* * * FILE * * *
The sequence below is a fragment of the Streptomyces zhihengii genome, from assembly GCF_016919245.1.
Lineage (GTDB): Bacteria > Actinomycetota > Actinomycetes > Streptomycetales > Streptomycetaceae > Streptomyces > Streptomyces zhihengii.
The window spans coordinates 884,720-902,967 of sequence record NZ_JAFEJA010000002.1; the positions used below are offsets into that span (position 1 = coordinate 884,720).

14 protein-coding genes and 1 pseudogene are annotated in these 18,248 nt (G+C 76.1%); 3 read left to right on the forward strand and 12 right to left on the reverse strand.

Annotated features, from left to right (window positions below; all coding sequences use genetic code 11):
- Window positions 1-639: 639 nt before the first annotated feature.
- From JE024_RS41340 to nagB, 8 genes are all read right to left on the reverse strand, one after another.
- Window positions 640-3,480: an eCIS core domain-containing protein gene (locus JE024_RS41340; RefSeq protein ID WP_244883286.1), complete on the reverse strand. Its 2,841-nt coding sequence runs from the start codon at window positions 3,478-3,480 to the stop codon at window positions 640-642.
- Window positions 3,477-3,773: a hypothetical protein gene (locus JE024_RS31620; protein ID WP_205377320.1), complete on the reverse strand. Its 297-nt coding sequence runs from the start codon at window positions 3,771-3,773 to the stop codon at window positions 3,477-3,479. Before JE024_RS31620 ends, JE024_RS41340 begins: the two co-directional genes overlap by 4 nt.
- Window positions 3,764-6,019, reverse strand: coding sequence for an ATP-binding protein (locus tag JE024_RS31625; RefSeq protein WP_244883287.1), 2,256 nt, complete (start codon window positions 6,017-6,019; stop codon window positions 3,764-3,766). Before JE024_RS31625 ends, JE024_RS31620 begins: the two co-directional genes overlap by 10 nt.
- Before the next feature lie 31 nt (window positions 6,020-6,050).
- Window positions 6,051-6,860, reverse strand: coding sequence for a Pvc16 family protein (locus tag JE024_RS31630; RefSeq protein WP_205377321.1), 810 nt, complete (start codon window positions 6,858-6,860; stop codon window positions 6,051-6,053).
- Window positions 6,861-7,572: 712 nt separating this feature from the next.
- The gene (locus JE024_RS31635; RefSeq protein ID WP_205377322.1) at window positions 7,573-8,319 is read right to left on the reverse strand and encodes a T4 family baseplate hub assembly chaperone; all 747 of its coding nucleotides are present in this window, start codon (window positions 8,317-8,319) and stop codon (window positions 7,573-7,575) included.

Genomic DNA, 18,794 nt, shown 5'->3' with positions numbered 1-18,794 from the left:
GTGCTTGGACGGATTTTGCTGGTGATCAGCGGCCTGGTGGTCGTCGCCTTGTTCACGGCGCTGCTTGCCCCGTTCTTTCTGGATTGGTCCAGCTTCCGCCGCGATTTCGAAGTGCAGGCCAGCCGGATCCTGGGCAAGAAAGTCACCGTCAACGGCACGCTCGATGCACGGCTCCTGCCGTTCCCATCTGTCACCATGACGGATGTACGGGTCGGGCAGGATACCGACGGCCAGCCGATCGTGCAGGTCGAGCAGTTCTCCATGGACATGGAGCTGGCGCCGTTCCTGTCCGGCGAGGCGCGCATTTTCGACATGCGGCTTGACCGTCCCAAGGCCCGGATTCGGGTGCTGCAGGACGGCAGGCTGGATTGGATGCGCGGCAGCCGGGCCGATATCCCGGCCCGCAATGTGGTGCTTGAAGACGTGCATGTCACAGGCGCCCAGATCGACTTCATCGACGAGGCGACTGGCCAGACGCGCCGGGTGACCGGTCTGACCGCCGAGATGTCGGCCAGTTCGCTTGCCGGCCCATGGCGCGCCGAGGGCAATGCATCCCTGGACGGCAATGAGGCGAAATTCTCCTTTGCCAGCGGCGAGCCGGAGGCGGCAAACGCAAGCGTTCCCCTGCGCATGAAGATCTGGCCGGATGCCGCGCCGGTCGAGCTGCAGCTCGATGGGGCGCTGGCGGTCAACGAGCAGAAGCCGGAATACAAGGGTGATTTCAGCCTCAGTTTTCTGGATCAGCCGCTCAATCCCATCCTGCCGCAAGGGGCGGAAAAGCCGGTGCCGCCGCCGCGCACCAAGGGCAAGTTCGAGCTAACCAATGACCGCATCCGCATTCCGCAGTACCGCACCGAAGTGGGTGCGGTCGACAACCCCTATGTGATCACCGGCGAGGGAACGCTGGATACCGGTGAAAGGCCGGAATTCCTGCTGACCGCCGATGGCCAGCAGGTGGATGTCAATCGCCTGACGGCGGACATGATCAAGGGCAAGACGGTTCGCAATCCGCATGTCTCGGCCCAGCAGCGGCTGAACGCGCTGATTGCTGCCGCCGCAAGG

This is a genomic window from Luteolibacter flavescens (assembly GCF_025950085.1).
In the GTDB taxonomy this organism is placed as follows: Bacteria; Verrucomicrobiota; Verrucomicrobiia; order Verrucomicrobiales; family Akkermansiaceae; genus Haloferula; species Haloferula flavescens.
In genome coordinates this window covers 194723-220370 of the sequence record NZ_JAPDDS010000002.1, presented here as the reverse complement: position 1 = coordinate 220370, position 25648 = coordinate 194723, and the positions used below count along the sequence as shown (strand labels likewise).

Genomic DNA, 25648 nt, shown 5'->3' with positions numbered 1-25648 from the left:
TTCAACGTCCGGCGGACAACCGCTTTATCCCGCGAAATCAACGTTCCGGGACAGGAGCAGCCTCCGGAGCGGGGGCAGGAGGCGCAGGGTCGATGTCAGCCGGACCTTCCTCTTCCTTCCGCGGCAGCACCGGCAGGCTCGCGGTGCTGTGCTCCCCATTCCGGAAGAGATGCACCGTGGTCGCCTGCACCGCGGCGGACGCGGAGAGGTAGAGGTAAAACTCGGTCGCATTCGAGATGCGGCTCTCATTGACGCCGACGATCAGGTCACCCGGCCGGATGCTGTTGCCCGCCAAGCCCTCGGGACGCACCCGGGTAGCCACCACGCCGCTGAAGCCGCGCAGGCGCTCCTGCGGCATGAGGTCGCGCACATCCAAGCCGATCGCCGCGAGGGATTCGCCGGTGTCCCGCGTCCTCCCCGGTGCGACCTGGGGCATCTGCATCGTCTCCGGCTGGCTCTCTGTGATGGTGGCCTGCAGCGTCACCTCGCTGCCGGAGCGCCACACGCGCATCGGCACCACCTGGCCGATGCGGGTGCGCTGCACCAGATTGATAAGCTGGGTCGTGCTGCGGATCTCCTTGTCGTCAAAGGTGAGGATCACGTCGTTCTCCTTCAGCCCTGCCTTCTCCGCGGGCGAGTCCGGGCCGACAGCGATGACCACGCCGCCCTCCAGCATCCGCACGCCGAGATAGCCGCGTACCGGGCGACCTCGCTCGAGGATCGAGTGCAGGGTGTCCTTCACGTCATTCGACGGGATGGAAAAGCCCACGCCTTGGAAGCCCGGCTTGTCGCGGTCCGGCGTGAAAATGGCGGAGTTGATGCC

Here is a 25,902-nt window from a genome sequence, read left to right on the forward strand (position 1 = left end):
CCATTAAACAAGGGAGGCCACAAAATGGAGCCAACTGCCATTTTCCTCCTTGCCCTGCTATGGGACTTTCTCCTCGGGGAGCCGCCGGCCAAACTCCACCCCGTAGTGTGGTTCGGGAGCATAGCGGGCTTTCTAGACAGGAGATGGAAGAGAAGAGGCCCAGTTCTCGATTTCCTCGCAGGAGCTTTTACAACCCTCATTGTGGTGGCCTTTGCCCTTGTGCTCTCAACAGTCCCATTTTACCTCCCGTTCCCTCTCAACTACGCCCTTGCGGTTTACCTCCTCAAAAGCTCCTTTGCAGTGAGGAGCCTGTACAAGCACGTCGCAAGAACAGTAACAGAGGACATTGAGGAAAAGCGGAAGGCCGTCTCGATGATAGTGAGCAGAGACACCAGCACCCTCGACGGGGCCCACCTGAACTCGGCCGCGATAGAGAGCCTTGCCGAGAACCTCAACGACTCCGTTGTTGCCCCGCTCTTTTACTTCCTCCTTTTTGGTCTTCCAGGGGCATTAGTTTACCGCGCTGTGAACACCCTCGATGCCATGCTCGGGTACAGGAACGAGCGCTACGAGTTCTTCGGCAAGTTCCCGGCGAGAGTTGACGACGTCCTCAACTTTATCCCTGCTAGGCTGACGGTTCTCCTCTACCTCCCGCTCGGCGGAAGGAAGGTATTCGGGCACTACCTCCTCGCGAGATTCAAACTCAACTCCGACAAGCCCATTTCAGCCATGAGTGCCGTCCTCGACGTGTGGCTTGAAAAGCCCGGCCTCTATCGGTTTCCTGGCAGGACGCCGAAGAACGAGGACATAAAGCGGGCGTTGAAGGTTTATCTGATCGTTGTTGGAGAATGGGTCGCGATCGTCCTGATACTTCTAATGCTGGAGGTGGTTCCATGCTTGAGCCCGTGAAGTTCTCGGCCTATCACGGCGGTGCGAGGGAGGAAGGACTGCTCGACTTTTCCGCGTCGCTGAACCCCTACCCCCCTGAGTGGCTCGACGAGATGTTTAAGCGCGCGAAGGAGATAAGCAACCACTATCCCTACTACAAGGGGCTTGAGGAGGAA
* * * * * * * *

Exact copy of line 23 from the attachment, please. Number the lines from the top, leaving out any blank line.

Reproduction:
CCATTAAACAAGGGAGGCCACAAAATGGAGCCAACTGCCATTTTCCTCCTTGCCCTGCTATGGGACTTTCTCCTCGGGGAGCCGCCGGCCAAACTCCACCCCGTAGTGTGGTTCGGGAGCATAGCGGGCTTTCTAGACAGGAGATGGAAGAGAAGAGGCCCAGTTCTCGATTTCCTCGCAGGAGCTTTTACAACCCTCATTGTGGTGGCCTTTGCCCTTGTGCTCTCAACAGTCCCATTTTACCTCCCGTTCCCTCTCAACTACGCCCTTGCGGTTTACCTCCTCAAAAGCTCCTTTGCAGTGAGGAGCCTGTACAAGCACGTCGCAAGAACAGTAACAGAGGACATTGAGGAAAAGCGGAAGGCCGTCTCGATGATAGTGAGCAGAGACACCAGCACCCTCGACGGGGCCCACCTGAACTCGGCCGCGATAGAGAGCCTTGCCGAGAACCTCAACGACTCCGTTGTTGCCCCGCTCTTTTACTTCCTCCTTTTTGGTCTTCCAGGGGCATTAGTTTACCGCGCTGTGAACACCCTCGATGCCATGCTCGGGTACAGGAACGAGCGCTACGAGTTCTTCGGCAAGTTCCCGGCGAGAGTTGACGACGTCCTCAACTTTATCCCTGCTAGGCTGACGGTTCTCCTCTACCTCCCGCTCGGCGGAAGGAAGGTATTCGGGCACTACCTCCTCGCGAGATTCAAACTCAACTCCGACAAGCCCATTTCAGCCATGAGTGCCGTCCTCGACGTGTGGCTTGAAAAGCCCGGCCTCTATCGGTTTCCTGGCAGGACGCCGAAGAACGAGGACATAAAGCGGGCGTTGAAGGTTTATCTGATCGTTGTTGGAGAATGGGTCGCGATCGTCCTGATACTTCTAATGCTGGAGGTGGTTCCATGCTTGAGCCCGTGAAGTTCTCGGCCTATCACGGCGGTGCGAGGGAGGAAGGACTGCTCGACTTTTCCGCGTCGCTGAACCCCTACCCCCCTGAGTGGCTCGACGAGATGTTTAAGCGCGCGAAGGAGATAAGCAACCACTATCCCTACTACAAGGGGCTTGAGGAGGAA